The Value of Patient Loyalty
Current research indicates that healthcare consumerism is on the rise, with more individuals taking charge of their own healthcare decisions: who to see, when to go, and how to pay. These savvy consumers are shopping for their medical services the same way they’d shop for a new car—finding providers with all the bells and whistles that meet their individual wants and needs.
While insurance still plays a role in provider choice, many people look outside of their networks (and the caregivers they’ve seen for years) to find the fit that’s right for them.
But what impact does a “switch economy” have on healthcare systems, or, conversely, what value can be placed on patient loyalty? Besides the income benefit of retaining patients, the cost of servicing longtime patients decreases, and returning patients receive fewer unnecessary tests and screenings. And those tests and screenings cost hospitals a significant amount each year.
Additionally, this type of care is more effective. Care coordination is boosted when patients stick to one system, meaning their providers are more apt to communicate with each other effectively with less chance of disconnected health records. This results in patients trusting (and following) care recommendations and, ultimately, better outcomes – the goal of all levels of caregiving.
The trend toward consumerism provides a challenge to healthcare systems, who have had the luxury of taking patient loyalty for granted. As consumers scrutinize the quality and cost of their healthcare, the question becomes, “How do healthcare systems and providers stand out above their competitors?” Below are 3 ways.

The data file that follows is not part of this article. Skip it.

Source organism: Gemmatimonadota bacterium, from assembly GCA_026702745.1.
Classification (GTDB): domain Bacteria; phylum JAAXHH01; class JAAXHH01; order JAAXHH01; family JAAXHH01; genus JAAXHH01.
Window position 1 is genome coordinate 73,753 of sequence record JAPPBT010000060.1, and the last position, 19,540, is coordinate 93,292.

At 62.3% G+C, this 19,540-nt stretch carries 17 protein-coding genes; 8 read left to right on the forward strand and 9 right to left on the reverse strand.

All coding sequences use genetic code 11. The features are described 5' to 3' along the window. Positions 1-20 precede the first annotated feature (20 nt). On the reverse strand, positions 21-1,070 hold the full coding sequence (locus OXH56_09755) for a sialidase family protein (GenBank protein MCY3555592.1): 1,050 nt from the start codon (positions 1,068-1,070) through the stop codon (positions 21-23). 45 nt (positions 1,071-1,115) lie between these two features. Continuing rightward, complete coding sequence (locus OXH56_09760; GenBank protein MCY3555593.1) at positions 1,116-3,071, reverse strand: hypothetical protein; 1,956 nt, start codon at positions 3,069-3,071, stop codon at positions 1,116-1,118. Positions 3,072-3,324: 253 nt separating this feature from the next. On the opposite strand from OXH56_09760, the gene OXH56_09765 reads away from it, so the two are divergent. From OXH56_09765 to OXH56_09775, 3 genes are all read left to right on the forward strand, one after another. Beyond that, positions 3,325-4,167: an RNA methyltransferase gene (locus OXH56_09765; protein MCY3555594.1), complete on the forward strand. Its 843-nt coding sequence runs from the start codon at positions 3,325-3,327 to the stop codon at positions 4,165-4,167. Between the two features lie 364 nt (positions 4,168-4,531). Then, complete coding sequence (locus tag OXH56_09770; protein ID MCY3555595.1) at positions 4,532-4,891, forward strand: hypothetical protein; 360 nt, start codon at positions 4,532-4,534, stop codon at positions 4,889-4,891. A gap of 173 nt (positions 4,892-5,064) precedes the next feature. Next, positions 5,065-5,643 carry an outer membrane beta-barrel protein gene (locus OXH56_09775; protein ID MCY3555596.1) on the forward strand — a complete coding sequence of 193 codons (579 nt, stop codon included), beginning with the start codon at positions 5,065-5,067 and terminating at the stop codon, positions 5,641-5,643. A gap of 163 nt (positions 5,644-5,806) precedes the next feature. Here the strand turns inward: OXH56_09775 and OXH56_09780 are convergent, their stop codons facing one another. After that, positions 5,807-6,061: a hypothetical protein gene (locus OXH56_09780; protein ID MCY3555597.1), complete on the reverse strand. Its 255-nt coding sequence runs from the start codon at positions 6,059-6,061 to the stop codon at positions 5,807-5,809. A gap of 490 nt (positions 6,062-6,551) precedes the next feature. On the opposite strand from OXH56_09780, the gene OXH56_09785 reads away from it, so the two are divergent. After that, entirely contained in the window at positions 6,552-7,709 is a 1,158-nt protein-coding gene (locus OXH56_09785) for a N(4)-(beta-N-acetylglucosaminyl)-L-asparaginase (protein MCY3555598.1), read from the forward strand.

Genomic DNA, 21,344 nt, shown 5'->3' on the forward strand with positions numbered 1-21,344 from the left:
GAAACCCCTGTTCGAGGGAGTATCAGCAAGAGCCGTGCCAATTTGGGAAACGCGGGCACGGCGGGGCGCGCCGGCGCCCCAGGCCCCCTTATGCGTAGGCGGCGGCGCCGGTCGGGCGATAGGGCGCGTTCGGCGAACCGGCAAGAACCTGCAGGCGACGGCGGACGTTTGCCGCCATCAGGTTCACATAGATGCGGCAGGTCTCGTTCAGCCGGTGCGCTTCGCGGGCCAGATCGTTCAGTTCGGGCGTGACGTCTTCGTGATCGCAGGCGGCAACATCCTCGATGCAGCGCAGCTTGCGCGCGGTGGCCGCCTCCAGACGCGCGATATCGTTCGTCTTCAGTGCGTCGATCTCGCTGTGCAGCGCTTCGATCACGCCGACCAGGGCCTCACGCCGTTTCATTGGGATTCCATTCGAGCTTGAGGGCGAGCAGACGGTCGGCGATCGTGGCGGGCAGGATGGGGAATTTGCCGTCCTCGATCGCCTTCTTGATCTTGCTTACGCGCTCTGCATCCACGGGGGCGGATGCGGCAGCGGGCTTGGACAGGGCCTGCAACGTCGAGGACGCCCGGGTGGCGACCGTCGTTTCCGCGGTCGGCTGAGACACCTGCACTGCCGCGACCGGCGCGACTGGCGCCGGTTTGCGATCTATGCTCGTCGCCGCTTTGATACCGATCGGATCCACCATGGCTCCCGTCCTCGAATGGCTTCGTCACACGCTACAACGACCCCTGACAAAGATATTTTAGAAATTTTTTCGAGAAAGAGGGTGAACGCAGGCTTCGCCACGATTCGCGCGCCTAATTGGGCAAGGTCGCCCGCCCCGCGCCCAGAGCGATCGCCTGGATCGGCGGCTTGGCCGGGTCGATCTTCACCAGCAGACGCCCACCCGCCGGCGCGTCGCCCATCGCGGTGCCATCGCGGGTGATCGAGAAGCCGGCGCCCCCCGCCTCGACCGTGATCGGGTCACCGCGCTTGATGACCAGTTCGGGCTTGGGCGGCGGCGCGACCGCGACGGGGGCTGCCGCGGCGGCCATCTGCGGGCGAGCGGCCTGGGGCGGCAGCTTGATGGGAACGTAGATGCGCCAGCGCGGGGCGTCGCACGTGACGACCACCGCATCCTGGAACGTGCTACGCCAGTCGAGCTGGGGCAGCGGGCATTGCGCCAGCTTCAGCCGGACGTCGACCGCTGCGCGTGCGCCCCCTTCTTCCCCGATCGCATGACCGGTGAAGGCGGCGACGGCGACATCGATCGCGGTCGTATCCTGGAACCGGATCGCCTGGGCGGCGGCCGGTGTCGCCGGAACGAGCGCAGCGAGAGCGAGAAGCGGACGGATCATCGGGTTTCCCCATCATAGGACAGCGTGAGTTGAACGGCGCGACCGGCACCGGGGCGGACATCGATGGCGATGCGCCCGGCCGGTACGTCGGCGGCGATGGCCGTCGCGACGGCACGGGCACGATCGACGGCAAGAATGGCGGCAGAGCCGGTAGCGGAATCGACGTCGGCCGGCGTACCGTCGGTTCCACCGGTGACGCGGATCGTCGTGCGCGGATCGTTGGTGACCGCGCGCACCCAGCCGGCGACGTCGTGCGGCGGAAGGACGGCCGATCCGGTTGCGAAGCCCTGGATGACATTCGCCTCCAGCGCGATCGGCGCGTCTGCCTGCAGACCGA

1. Patient Experience
Patient experience has long been important for healthcare systems; it is now critical in creating and retaining patient loyalty. According to a study by NRC Health, “82.3% of consumers said hospitals and healthcare systems should consistently meet and exceed their expectations.” When those expectations aren’t met (or exceeded), consumers begin to look for alternatives, just as they do in other industries.
Since patients, according to Press Ganey, are five times more likely to select a practice because they had a positive experience over traditional marketing tactics, it’s clear that connecting with patients, providing personalized care, and involving patients in their own care are key tactics in creating patient loyalty.
Thanks to the internet, smartphones, and even Amazon, individuals are used to 24/7 access to everything, from information to products. It isn’t surprising, then, that when they want to schedule an appointment or see their provider, they want to do it now. Offering online appointment scheduling, telemedicine, walk-in times, and extended hours help to accommodate patients’ desires for the convenience they’ve come to expect.
3. Price Transparency
The KFF 2021 Employer Health Benefits Survey found that 28% of covered workers are enrolled in high-deductible healthcare plans, and the average general annual deductible is 92% higher than the average deductible in 2011. That’s nearly double what they were paying just a decade ago! This increase means that patients are more concerned than ever with the cost of their healthcare. Providing upfront information on out-of-pocket costs and different payment options is a top healthcare priority for consumers.
Listing prices for standard procedures on the provider’s website and letting patients know what they can expect to spend out-of-pocket are good starting places to meet transparency needs. Other tactics can include starting the financial discussions early and offering flexibility around payments.
These days, patients switch providers and practices because of their patient experience, convenience, and price transparency is commonplace. By meeting their needs and earning their loyalty, however, healthcare systems and individual providers have the unique opportunity to impact their patients' overall health and improve their bottom line. Creating loyalties takes time and effort, but the outcomes benefit all.